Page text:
Alaska National Guard recruiters file lawsuit, claiming privacy violations

Nearly three weeks after media reports began to chronicle what appeared to be a pattern of predatory debauchery within the Alaska Army National Guard’s recruiting and retention battalion, the recruiters named in the stories are suing in federal court in an effort to reveal how the story got out.

On Tuesday, Lt. Col. Joseph Lawendowski, Sgt. Shannon Tallant, Master Sgt. John Nieves and Master Sgt. Jarrett Carson filed suit in Washington, D.C. against the U.S. Department of the Army and the Secretary of the Army over violations of the Privacy Act.

At issue are Army investigative reports known as AR 15-6s. Recent news stories in Anchorage publications, including Alaska Dispatch News, have used leaked AR 15-6 reports to describe problems in the guard’s recruiting and retention battalion. In their lawsuit, the former recruiters — all of whom are still in the guard but assigned to other units — argue that the leaked files are confidential and should have remained private.

“The intent is to find out who knows what and when did they know it and who released it,” Matt Tully, the attorney whose firm is representing the guardsmen, said late Monday.

Of particular concern to his clients has been what he describes as the “selective disclosure” of only the most damaging information, information that he and his clients say was also “inaccurate and defamatory.”

Tully said that allegations of sexual misconduct against his clients that might imply rape or sexual assaults are overblown. Most of the situations boil down to old extramarital affairs, he said. There’s no crime, he said — but he didn’t address whether affairs were violations of Army or guard policy.

Not all adulterers in the guard have faced separation proceedings before an Army board, he said. He’s questioning why his clients are “being singled out for this treatment.”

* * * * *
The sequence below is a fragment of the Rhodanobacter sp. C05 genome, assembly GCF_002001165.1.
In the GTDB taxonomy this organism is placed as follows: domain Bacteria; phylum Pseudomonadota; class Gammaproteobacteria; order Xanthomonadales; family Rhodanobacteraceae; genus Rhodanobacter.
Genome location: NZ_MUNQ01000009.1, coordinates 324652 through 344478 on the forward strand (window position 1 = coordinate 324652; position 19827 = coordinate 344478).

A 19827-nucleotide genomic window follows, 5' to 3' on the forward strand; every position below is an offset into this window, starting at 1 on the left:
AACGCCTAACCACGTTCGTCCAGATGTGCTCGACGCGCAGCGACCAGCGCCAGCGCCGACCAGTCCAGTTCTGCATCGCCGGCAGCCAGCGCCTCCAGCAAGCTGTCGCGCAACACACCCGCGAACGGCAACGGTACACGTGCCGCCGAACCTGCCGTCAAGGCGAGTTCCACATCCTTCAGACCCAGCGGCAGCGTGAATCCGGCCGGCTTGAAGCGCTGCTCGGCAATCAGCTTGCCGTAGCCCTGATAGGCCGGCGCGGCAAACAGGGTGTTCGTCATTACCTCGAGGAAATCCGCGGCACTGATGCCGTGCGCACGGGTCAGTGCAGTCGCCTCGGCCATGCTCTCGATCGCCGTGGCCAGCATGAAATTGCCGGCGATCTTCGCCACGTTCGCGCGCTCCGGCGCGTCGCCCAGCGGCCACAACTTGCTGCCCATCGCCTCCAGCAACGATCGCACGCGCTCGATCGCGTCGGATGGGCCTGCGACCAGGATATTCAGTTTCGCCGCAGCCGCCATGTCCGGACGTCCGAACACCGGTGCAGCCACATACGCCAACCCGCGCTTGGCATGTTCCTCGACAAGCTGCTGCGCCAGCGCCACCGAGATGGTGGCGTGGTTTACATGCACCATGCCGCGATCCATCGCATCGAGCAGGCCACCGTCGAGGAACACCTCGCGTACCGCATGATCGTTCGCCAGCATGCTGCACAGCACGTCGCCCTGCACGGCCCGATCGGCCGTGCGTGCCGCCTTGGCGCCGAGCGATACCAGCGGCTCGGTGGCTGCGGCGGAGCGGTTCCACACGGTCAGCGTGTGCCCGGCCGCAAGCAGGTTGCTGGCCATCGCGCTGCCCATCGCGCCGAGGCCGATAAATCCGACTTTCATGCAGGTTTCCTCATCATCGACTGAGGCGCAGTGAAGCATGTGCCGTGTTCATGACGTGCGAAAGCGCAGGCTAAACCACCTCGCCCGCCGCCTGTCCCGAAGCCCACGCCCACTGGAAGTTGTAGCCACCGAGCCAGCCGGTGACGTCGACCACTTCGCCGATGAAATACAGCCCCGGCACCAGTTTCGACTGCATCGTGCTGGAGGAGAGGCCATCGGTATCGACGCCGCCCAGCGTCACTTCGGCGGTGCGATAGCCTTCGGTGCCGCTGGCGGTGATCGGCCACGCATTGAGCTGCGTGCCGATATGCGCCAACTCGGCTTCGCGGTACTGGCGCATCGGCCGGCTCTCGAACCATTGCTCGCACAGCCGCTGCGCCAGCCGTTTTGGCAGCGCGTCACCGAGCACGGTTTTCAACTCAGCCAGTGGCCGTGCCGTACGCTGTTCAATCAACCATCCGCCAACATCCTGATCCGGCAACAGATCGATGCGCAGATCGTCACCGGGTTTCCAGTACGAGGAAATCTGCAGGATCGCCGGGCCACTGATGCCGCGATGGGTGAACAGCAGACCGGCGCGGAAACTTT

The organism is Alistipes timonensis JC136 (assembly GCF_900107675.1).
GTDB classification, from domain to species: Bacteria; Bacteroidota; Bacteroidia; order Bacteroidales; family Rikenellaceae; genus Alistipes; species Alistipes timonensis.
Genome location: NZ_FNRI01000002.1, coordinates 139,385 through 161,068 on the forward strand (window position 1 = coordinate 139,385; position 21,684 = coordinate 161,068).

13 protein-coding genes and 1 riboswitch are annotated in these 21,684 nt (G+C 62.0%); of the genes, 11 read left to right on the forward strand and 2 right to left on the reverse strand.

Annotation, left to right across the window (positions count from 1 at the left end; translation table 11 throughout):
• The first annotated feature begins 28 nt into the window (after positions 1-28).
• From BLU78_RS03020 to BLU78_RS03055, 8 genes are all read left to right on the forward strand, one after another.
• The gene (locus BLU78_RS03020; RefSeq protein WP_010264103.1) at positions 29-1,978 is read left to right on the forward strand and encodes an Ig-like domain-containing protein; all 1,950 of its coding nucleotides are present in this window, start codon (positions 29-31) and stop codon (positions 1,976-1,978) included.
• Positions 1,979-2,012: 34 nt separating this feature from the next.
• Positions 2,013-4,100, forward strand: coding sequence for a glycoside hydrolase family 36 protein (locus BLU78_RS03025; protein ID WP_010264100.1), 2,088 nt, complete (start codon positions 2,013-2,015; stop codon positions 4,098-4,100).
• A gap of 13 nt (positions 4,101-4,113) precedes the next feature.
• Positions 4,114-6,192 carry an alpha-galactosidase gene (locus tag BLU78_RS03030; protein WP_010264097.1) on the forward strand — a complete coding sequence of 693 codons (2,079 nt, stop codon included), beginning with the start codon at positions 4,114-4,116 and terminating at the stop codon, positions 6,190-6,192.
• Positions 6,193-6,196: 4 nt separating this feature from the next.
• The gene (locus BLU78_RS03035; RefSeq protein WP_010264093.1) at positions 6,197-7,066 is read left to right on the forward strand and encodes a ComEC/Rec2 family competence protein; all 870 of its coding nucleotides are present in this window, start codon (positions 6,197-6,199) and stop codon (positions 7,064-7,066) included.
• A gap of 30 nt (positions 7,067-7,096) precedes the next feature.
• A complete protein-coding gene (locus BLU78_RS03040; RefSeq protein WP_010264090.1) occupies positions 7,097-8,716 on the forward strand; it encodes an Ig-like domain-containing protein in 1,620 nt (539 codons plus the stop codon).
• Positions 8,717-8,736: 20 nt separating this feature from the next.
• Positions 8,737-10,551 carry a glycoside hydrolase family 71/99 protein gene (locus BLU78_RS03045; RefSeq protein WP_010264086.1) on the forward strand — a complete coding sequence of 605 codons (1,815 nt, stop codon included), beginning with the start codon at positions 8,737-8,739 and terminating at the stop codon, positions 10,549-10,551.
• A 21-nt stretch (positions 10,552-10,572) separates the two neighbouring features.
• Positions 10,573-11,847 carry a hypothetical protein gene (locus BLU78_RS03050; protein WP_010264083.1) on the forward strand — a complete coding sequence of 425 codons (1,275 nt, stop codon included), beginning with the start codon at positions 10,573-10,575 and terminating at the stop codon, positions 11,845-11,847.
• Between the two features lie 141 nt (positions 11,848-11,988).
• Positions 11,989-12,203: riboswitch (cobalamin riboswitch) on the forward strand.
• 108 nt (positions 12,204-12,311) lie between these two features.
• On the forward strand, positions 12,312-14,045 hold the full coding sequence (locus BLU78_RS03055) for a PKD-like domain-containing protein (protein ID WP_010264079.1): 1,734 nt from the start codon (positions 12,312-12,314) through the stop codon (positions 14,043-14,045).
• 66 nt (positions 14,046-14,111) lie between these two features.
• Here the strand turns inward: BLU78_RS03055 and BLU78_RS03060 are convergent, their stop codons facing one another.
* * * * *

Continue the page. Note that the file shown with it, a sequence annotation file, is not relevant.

In a story last week, Alaska Dispatch News said the AR 15-6 files described the recruiting unit as a place where noncommissioned officers prowled the lists of new recruits for sex, routinely cheated on their wives, drank to excess, went to strip clubs, cheated the government with their official credit cards, and made a habit of making leering and demeaning comments about women, including their fellow soldiers.

The Anchorage Press earlier published a story about misconduct within the guard based on leaked AR 15-6 reports.

Soon after the first story was published, several law enforcement agencies launched investigations into the “unlawful release of records,” Tully said in the complaint. “The Defendants have failed to act in an appropriate manner to investigate, stop, and prosecute the persons harming the Plaintiffs,” he wrote.

Anchorage police deny they’re involved in any new investigations. 

“There are no current criminal investigations being conducted by APD into how those documents got into the hands of the media or anyone else in the public,” Dennis Wheeler, municipal attorney, said late Tuesday.

The FBI was non-committal. “The FBI does not discuss whether or not we have a pending investigation,” said Kevin C. Donovan, assistant special agent in charge for the FBI’s Anchorage office.

There has been harm, Tully said. Stories written based on the leaked files have caused grief to his clients, who he said should have had the right to have the investigative process and any resulting administrative proceedings play out.

“They are doing horrible,” he said. “Their families were humiliated and embarrassed. Many of these clients have young children. Many of the allegations are totally false.”

Contact Jill Burke at jill@alaskadispatch.com.

Update: This story has been updated to add comment from the Municipality of Anchorage and the FBI.